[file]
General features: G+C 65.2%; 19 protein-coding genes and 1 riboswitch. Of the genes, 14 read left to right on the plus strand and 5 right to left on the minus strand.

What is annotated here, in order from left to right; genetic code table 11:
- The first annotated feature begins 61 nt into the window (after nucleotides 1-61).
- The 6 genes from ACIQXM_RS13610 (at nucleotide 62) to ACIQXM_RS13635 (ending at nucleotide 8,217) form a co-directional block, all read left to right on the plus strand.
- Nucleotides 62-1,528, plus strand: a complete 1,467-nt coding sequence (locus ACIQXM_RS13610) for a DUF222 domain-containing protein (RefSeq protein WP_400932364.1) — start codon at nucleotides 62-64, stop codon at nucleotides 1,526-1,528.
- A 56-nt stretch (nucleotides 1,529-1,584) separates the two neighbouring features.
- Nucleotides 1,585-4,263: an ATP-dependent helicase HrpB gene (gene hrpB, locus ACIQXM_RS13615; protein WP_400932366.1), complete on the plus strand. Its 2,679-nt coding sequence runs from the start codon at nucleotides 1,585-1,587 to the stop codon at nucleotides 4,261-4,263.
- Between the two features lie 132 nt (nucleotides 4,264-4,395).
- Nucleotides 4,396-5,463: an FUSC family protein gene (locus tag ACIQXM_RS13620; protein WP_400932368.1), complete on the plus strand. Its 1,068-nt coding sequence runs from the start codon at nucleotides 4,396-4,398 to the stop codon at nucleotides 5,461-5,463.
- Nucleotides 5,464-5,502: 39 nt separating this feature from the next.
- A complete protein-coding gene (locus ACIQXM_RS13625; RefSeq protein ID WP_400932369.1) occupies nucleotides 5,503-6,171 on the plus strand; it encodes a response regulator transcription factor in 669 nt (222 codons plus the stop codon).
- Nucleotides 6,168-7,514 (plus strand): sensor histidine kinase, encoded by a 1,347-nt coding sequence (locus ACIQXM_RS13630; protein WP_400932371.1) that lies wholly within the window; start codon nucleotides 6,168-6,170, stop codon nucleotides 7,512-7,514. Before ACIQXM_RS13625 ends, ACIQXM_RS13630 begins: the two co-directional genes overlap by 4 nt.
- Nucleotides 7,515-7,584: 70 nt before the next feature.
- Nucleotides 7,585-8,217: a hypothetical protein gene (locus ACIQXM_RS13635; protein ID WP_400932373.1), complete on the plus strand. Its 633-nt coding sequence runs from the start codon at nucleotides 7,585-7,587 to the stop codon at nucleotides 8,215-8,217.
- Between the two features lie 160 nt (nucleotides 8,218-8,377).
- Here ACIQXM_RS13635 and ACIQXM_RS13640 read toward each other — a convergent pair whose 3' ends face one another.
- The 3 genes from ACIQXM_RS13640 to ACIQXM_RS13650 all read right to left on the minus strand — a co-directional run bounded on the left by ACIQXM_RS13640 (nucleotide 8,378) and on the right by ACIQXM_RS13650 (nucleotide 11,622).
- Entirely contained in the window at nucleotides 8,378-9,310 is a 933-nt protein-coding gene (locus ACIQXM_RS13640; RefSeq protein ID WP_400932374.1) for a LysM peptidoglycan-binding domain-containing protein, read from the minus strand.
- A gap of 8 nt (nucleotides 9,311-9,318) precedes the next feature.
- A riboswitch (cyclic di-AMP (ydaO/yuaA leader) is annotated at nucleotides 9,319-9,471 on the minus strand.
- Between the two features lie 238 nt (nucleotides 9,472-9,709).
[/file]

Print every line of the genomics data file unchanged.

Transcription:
General features: G+C 65.2%; 19 protein-coding genes and 1 riboswitch. Of the genes, 14 read left to right on the plus strand and 5 right to left on the minus strand.

What is annotated here, in order from left to right; genetic code table 11:
- The first annotated feature begins 61 nt into the window (after nucleotides 1-61).
- The 6 genes from ACIQXM_RS13610 (at nucleotide 62) to ACIQXM_RS13635 (ending at nucleotide 8,217) form a co-directional block, all read left to right on the plus strand.
- Nucleotides 62-1,528, plus strand: a complete 1,467-nt coding sequence (locus ACIQXM_RS13610) for a DUF222 domain-containing protein (RefSeq protein WP_400932364.1) — start codon at nucleotides 62-64, stop codon at nucleotides 1,526-1,528.
- A 56-nt stretch (nucleotides 1,529-1,584) separates the two neighbouring features.
- Nucleotides 1,585-4,263: an ATP-dependent helicase HrpB gene (gene hrpB, locus ACIQXM_RS13615; protein WP_400932366.1), complete on the plus strand. Its 2,679-nt coding sequence runs from the start codon at nucleotides 1,585-1,587 to the stop codon at nucleotides 4,261-4,263.
- Between the two features lie 132 nt (nucleotides 4,264-4,395).
- Nucleotides 4,396-5,463: an FUSC family protein gene (locus tag ACIQXM_RS13620; protein WP_400932368.1), complete on the plus strand. Its 1,068-nt coding sequence runs from the start codon at nucleotides 4,396-4,398 to the stop codon at nucleotides 5,461-5,463.
- Nucleotides 5,464-5,502: 39 nt separating this feature from the next.
- A complete protein-coding gene (locus ACIQXM_RS13625; RefSeq protein ID WP_400932369.1) occupies nucleotides 5,503-6,171 on the plus strand; it encodes a response regulator transcription factor in 669 nt (222 codons plus the stop codon).
- Nucleotides 6,168-7,514 (plus strand): sensor histidine kinase, encoded by a 1,347-nt coding sequence (locus ACIQXM_RS13630; protein WP_400932371.1) that lies wholly within the window; start codon nucleotides 6,168-6,170, stop codon nucleotides 7,512-7,514. Before ACIQXM_RS13625 ends, ACIQXM_RS13630 begins: the two co-directional genes overlap by 4 nt.
- Nucleotides 7,515-7,584: 70 nt before the next feature.
- Nucleotides 7,585-8,217: a hypothetical protein gene (locus ACIQXM_RS13635; protein ID WP_400932373.1), complete on the plus strand. Its 633-nt coding sequence runs from the start codon at nucleotides 7,585-7,587 to the stop codon at nucleotides 8,215-8,217.
- Between the two features lie 160 nt (nucleotides 8,218-8,377).
- Here ACIQXM_RS13635 and ACIQXM_RS13640 read toward each other — a convergent pair whose 3' ends face one another.
- The 3 genes from ACIQXM_RS13640 to ACIQXM_RS13650 all read right to left on the minus strand — a co-directional run bounded on the left by ACIQXM_RS13640 (nucleotide 8,378) and on the right by ACIQXM_RS13650 (nucleotide 11,622).
- Entirely contained in the window at nucleotides 8,378-9,310 is a 933-nt protein-coding gene (locus ACIQXM_RS13640; RefSeq protein ID WP_400932374.1) for a LysM peptidoglycan-binding domain-containing protein, read from the minus strand.
- A gap of 8 nt (nucleotides 9,311-9,318) precedes the next feature.
- A riboswitch (cyclic di-AMP (ydaO/yuaA leader) is annotated at nucleotides 9,319-9,471 on the minus strand.
- Between the two features lie 238 nt (nucleotides 9,472-9,709).